The Fog

Ingrid and Louie

 

Over the holidays, my one of my girlfriends took me and the kids out to lunch. I was attempting to eat while holding Louie and had not perfected the “Mom juggle.” Moms who can effortlessly balance their forks, cocktail and children are like narwhals to me – unreal but they somehow still exist. She offered to take him off of my hands and pay for lunch. I politely declined. She insisted, took Louie and made an off-hand comment that I was “still in the fog.”

That comment stuck with me and provided me with perspective. Much-needed perspective. I have this unrealistic expectation I should be back to my normal weight, the house should be a certain way, my meals should be a certain way, my marriage should be a certain way. Self-induced pressures and anxiety, for no real reason.

As a new mom of two, the message from family, friends and society is clear: do not worry about the house, the laundry, meals or your weight. So-and-so and this-and-that will come naturally. Take it easy, let yourself get back to normal.

Lovely idea in theory but we need clothes, meals and a functioning home. That, and, societies expectations don’t align with the messaging.

Returning to work, by definition, gets you out of that new baby mode. There are positives, it’s good for getting out of yoga pants, routines are established. Things that would have fallen into place organically. Probably when my son started sleeping through the night, which happened a few short weeks ago.

So, what’s the fog? A compounding cycle of lack of sleep, long hours at work, quick meals, repeat. It’s tough.

To say it’s tough, is tough.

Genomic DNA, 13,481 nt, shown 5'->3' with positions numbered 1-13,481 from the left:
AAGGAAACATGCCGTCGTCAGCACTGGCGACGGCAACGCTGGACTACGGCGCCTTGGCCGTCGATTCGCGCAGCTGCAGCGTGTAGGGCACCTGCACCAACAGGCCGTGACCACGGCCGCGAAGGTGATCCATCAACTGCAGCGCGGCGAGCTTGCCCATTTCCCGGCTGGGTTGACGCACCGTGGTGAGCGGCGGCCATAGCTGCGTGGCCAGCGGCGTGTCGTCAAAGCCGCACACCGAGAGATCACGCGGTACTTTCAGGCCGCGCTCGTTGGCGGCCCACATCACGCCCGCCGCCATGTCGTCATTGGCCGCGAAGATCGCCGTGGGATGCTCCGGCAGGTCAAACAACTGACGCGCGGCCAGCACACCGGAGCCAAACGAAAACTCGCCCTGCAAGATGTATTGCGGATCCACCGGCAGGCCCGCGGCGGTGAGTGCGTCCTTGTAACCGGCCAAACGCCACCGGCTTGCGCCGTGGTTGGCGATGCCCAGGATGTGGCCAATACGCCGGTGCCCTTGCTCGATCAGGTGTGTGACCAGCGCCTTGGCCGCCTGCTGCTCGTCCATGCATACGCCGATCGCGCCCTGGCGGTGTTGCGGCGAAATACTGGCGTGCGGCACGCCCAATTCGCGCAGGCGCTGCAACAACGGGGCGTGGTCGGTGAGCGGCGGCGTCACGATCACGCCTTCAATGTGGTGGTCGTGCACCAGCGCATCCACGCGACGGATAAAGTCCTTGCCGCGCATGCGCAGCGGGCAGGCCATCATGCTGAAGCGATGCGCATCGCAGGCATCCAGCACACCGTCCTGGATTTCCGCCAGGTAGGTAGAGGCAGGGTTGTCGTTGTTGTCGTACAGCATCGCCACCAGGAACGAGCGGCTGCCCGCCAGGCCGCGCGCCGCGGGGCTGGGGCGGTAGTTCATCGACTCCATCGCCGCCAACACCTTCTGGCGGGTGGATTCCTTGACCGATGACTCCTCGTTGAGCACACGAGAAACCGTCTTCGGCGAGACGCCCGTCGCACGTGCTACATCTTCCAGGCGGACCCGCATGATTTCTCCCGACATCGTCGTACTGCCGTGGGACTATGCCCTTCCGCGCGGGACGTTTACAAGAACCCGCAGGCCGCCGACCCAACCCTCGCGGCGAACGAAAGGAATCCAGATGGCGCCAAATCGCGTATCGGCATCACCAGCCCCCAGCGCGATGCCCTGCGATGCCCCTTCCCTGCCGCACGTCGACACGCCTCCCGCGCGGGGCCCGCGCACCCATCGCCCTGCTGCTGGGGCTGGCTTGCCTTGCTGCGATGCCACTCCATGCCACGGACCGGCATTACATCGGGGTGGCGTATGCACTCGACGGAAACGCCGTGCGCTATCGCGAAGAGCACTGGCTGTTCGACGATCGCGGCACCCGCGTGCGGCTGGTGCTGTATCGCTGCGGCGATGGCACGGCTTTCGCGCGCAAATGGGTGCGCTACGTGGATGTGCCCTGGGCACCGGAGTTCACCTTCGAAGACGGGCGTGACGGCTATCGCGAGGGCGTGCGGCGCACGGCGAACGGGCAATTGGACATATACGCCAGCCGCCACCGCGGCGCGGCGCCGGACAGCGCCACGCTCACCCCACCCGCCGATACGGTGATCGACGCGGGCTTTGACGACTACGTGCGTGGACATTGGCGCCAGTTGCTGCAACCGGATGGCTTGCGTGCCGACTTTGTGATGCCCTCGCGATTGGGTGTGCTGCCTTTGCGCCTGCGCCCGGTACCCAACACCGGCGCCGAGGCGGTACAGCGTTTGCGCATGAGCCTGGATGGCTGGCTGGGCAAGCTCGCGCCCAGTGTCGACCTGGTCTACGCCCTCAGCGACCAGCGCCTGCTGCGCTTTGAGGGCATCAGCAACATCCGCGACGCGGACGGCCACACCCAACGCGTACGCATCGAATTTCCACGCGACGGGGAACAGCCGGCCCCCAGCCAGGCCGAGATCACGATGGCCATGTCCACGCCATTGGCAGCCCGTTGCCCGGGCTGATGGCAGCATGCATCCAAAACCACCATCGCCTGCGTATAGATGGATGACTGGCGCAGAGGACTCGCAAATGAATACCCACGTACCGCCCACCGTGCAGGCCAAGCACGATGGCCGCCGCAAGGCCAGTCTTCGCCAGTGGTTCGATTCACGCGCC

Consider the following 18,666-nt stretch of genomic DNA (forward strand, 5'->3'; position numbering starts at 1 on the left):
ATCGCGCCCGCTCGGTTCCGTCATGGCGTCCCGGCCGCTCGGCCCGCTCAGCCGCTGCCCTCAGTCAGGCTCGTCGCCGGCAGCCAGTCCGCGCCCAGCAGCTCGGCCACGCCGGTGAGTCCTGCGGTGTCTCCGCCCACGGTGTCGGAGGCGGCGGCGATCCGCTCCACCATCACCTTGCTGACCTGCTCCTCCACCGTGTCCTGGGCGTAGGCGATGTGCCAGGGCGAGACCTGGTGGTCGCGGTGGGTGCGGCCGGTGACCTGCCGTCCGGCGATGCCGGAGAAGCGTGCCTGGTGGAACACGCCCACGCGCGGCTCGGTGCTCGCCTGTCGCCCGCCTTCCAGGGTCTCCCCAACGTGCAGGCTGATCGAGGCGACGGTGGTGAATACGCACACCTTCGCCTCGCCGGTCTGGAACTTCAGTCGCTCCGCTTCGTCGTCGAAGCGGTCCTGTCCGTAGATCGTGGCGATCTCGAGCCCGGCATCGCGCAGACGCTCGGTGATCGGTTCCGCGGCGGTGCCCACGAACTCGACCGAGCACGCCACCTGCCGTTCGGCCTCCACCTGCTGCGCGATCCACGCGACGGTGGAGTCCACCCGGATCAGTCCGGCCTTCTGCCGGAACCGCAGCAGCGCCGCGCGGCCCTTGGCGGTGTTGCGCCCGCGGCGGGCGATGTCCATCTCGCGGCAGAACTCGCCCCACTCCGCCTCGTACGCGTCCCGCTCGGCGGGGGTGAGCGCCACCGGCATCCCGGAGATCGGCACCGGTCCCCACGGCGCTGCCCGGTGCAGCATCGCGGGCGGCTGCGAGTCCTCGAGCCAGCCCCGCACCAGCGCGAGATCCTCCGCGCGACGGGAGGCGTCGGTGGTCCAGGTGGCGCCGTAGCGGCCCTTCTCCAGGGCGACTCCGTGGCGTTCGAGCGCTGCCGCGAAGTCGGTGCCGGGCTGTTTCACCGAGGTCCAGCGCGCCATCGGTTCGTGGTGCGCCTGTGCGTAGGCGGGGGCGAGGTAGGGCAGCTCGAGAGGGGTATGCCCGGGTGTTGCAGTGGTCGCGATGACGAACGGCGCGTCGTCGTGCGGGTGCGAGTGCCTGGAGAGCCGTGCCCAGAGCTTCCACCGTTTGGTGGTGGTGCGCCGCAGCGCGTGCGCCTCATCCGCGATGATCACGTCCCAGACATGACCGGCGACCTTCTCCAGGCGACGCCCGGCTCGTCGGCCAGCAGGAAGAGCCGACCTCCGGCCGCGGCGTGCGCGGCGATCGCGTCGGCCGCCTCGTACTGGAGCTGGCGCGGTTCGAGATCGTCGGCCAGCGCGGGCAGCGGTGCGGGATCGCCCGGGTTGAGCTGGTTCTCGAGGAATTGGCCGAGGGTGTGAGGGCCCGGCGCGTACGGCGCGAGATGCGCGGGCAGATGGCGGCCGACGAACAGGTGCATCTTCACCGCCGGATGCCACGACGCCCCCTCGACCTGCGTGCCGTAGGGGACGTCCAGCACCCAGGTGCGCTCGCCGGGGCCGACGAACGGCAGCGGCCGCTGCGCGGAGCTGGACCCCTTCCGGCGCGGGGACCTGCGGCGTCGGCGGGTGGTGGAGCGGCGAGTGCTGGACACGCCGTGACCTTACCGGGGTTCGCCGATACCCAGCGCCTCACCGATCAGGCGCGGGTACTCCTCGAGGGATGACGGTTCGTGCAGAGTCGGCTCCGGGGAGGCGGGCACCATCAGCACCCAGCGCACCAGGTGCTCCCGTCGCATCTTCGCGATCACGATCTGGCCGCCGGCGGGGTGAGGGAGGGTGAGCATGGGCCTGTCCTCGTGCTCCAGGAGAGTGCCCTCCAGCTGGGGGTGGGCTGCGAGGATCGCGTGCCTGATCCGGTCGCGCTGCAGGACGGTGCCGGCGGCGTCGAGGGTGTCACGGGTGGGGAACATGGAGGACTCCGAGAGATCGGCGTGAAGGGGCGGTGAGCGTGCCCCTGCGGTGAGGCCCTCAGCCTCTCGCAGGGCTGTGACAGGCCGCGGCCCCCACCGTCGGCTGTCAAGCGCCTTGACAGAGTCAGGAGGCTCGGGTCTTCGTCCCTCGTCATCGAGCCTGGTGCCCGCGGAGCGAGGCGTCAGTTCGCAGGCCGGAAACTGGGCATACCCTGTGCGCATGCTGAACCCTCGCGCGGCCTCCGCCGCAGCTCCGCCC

We’re forced back to work while we’re still in the fog. And that, not sleepless nights, is the real challenge.

We as a nation need to have kindness for new families. Everyone in the family needs to have kindness with each other, as a new baby is stressful for all. You need time as a family to become a new unit.

Think about how you welcome a new houseguest. Make sure they have fresh sheets, pick up their favorite cereal, they visit, pack up and head home. As a new parent you’re making room in the house and having hundreds of boring, necessary conversations. Conversations about where to store the bottles and “Do we have enough bouncers?” I still don’t know. All of that stuff becomes a conversation and everyone needs time to learn how to welcome this new house guest, permanently.

When Louie was born, he needed space we didn’t immediately have. We were a unit of three and enjoyed a flexible routine. We needed time to welcome this wonderful new being into our home wholeheartedly. This process takes time. It takes time to bond, takes time to understand his quirks, and until the ripe old age of twelve weeks, he’s a unpredictable, beautiful, needy mess. Right around the time the fog lifts, moms are forced back to work – awkward black pump bag in hand – and it’s downright laughable.

The fog needs to be recognized, realized, appreciated and valued. It does not magically drift away at six weeks, eight weeks or twelve weeks. It takes effort, time, and patience. A lot of patience and kindness.

About Lindsay

Happy mother of one, advertising account executive, so-so runner, always caffeinated

2 responses to “The Fog

  1. I can DEFINITELY remember the dreaded fog. When you’re in it you think “this is it. this is my life forever.” but then eventually you come out of it and things start to make sense again. But I also think I was worthless at work during this time. I remember having thoughts like, “What am I doing here? I have no clue what I’m supposed to be working on” and just dragging myself to meetings and pretending that I WASN’T thinking about my three month old son that was now in the care of someone else. It is so tough during this time! I also wish there was more than just “talk” about the maternity/paternity system here in the US. Good post!

  2. Pingback: Pivot | Happy by Design

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